Thomas Bernhard?

Message Bookmarked
Bookmark Removed
I couldn't find a thread for Bernhard. I've read a number of articles about him lately (in the New Yorker, New York Review of Books, etc.), but I haven't read anything by him. It sounds like his books would be right up my alley.
What's a good place to start? What are your favorite Bernhard novels?

wmlynch (wlynch), Tuesday, 9 January 2007 20:23 (twelve years ago) Permalink

His novels can be a bit alarming because they look so dense on the page (no paragraphs, no 'normal' dialogue, ie 200 pages of solid text). Agood place to start would be a short story collection, which give a very good idea of his style and preoccupations, without being quite so forbidding. 'The Voice Imitator' is the one I'm thinking of.

James Morrison (JRSM), Tuesday, 9 January 2007 23:09 (twelve years ago) Permalink

I read Woodcutters—one book-length paragraph of a guy's ruminations as he sits in a wing chair at a party that he wished he hadn't attended. I loved it. Haven't read any others.

Beth Parker (Beth Parker), Tuesday, 9 January 2007 23:51 (twelve years ago) Permalink

I have a friend who's a total Bernhard freak, though, and I've send her this link.

Beth Parker (Beth Parker), Tuesday, 9 January 2007 23:52 (twelve years ago) Permalink

I've send her?

Beth Parker (Beth Parker), Wednesday, 10 January 2007 02:18 (twelve years ago) Permalink

i have 'correction' but have yet to start it

tom west (thomp), Wednesday, 10 January 2007 04:54 (twelve years ago) Permalink

Perhaps I'll check out Voice Imitator and Woodcutters.
Beth, ysi yr friend? I'd love to hear more opinions.

wmlynch (wlynch), Wednesday, 10 January 2007 18:35 (twelve years ago) Permalink

She said she was going to register. Maybe I'll nag her. She lives in Denver, so it's not like she can leave her house.

Beth Parker (Beth Parker), Wednesday, 10 January 2007 19:46 (twelve years ago) Permalink

I am a dismal failure of an ILB recruiter.

Beth Parker (Beth Parker), Thursday, 11 January 2007 19:26 (twelve years ago) Permalink

Come now, have you even tried lying until you are blue in the face?

Aimless (Aimless), Thursday, 11 January 2007 19:39 (twelve years ago) Permalink

Or rebates? Rebates are often quite effective selling tools.

Aimless (Aimless), Thursday, 11 January 2007 20:41 (twelve years ago) Permalink

A Marine recruiter used to call our house, trying to hook my older son. He finally stopped when I told him "look, he has very left-wing politics..." It was depressing. He was very young, and super polite. Those guys are dangerous, though.

Beth Parker (Beth Parker), Friday, 12 January 2007 00:11 (twelve years ago) Permalink

"He's gay" is usually faster, I hear.

Casuistry (Chris P), Friday, 12 January 2007 04:39 (twelve years ago) Permalink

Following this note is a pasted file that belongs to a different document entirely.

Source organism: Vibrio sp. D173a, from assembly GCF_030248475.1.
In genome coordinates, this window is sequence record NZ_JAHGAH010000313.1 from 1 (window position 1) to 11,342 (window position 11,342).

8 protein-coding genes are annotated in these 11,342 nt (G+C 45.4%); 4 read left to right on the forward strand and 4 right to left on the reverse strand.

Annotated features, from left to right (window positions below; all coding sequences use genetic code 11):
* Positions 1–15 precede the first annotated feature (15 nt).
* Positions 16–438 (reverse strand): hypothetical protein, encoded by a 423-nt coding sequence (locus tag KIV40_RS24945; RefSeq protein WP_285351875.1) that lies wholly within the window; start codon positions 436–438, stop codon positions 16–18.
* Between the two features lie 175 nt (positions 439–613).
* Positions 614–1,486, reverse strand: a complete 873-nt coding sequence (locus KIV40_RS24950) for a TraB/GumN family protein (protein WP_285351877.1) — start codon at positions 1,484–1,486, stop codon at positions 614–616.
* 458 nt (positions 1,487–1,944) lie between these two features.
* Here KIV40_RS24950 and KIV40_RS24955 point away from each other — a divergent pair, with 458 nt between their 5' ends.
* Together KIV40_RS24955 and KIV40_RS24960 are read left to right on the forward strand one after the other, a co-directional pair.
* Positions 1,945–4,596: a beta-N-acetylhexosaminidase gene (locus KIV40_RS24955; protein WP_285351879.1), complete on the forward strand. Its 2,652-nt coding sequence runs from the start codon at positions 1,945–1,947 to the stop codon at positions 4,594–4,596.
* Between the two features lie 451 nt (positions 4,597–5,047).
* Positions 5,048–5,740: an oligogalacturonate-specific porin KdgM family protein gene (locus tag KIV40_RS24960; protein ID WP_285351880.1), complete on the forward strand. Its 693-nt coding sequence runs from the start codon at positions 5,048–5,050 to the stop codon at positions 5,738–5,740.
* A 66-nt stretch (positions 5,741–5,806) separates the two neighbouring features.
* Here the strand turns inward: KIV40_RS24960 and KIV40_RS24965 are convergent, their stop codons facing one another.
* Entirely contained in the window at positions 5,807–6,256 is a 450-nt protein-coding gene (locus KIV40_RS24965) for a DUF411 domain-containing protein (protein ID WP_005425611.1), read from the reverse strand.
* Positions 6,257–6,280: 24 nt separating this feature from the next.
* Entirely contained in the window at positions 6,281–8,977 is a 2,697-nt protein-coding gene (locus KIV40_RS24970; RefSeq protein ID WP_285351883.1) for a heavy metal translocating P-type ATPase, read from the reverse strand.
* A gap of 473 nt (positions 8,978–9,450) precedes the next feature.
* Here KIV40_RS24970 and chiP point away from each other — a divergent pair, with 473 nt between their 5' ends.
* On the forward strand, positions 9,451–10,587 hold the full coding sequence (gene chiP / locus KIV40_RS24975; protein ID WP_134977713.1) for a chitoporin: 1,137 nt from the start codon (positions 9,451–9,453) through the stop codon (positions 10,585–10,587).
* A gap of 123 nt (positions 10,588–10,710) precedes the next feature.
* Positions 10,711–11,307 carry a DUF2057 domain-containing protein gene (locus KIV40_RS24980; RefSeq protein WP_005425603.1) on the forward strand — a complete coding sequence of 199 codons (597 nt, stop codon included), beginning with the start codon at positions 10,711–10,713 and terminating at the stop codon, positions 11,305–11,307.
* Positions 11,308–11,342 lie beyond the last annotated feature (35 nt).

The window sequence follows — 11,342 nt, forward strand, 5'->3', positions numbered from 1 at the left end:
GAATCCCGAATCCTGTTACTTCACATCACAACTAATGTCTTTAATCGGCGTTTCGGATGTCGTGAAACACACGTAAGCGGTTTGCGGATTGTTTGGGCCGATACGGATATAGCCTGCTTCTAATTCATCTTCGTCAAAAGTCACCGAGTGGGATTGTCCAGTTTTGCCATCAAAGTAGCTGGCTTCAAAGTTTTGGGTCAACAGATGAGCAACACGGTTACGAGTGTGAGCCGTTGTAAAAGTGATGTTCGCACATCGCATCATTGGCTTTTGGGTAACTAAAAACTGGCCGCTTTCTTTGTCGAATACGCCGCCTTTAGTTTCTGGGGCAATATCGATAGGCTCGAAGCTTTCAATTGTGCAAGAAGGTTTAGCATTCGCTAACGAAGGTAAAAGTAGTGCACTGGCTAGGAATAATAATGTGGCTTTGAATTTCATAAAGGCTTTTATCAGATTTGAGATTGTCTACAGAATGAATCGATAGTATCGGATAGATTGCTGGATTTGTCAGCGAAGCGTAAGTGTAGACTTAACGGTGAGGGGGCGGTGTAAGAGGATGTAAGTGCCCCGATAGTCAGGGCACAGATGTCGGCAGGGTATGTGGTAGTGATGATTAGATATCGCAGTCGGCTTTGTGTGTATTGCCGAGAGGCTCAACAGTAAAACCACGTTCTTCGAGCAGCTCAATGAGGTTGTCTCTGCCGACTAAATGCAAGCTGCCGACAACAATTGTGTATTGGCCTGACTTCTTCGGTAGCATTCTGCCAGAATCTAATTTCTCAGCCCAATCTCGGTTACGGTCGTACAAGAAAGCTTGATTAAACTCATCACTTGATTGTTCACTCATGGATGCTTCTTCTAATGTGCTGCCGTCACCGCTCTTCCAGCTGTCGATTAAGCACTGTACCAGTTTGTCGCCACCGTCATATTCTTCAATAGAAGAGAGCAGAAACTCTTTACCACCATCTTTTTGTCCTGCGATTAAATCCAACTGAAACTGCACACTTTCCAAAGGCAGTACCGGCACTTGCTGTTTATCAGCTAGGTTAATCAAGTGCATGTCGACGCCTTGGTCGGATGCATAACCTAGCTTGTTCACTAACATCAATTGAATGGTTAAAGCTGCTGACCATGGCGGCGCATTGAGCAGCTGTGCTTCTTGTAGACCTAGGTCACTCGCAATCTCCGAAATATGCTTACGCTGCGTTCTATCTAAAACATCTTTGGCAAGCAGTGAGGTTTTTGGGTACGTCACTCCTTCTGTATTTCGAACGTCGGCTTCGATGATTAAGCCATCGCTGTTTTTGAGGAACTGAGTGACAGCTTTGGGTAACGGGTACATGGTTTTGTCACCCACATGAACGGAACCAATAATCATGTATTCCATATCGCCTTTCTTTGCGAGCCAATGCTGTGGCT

Not in today's military! They need to put the "urge" into"surge!"

Beth Parker (Beth Parker), Friday, 12 January 2007 14:07 (twelve years ago) Permalink

Just seconding the The Voice Imitator - definitely the best place to start. One thing I didn't expect is quite how funny he is. Usually 'dark humour' is shorthand for not very funny I think.

As a public service here is one of the stories from The Imitator in its entirety.

Hotel Waldhaus

We had no luck with the weather the guests at our table were repellent in every respect. They even spoiled Neitzsche for us. Even after they had had a fatal car accident and had been laid out in the church at Sils , we still hated them.

His novel The Loser is also well worth looking out.

Edward Trifle (Ned Trifle IV), Friday, 12 January 2007 14:10 (twelve years ago) Permalink

That is just the best.

Beth Parker (Beth Parker), Friday, 12 January 2007 16:15 (twelve years ago) Permalink

i havent red them all,but ive red some, and i think "concrete" (his 1st i think) and "extinction" (his last) are his best.

plus,read Sebald as well (Austerlitz,the immagrants) he is very much influenced by Bernahrd,but not as negative as Bernahrd is, with much more influence from Borges,Kafka,Nabokov.

emekars (emekars), Saturday, 13 January 2007 00:20 (twelve years ago) Permalink

I've read most of Sebald's stuff except for Austerlitz and I love it all. This makes me more excited to read Bernhard. Who else might fit in with these two (apart from Borges, Kafka, etc.)?

wmlynch (wlynch), Saturday, 13 January 2007 05:14 (twelve years ago) Permalink

maybe Hermann Broch,Robert Musil - try to exolre the austrian-german classics,and do not miss Austerlitz - it's Sebald masterpiece.it's even better than the his great other works.

emekars (emekars), Saturday, 13 January 2007 13:32 (twelve years ago) Permalink

oh, i forgot Claude Simon.try his war memoir.they are VERY much influenced by it.(also "speak, memory" by Nabokov)

emekars (emekars), Saturday, 13 January 2007 13:42 (twelve years ago) Permalink

old masters is the best

vahid (vahid), Sunday, 14 January 2007 20:57 (twelve years ago) Permalink

correction is 2nd best

vahid (vahid), Sunday, 14 January 2007 20:57 (twelve years ago) Permalink

The Lime Works is also top-rank Bernhard, but it is one of the longer ones (Correction and Extinction being the others, I think, although I haven't seen a copy of the new translation of Frost).

The length can be quite important because his novels (in my experience) resist your attempts to acquire them as a taste (although in my case they lost, badly).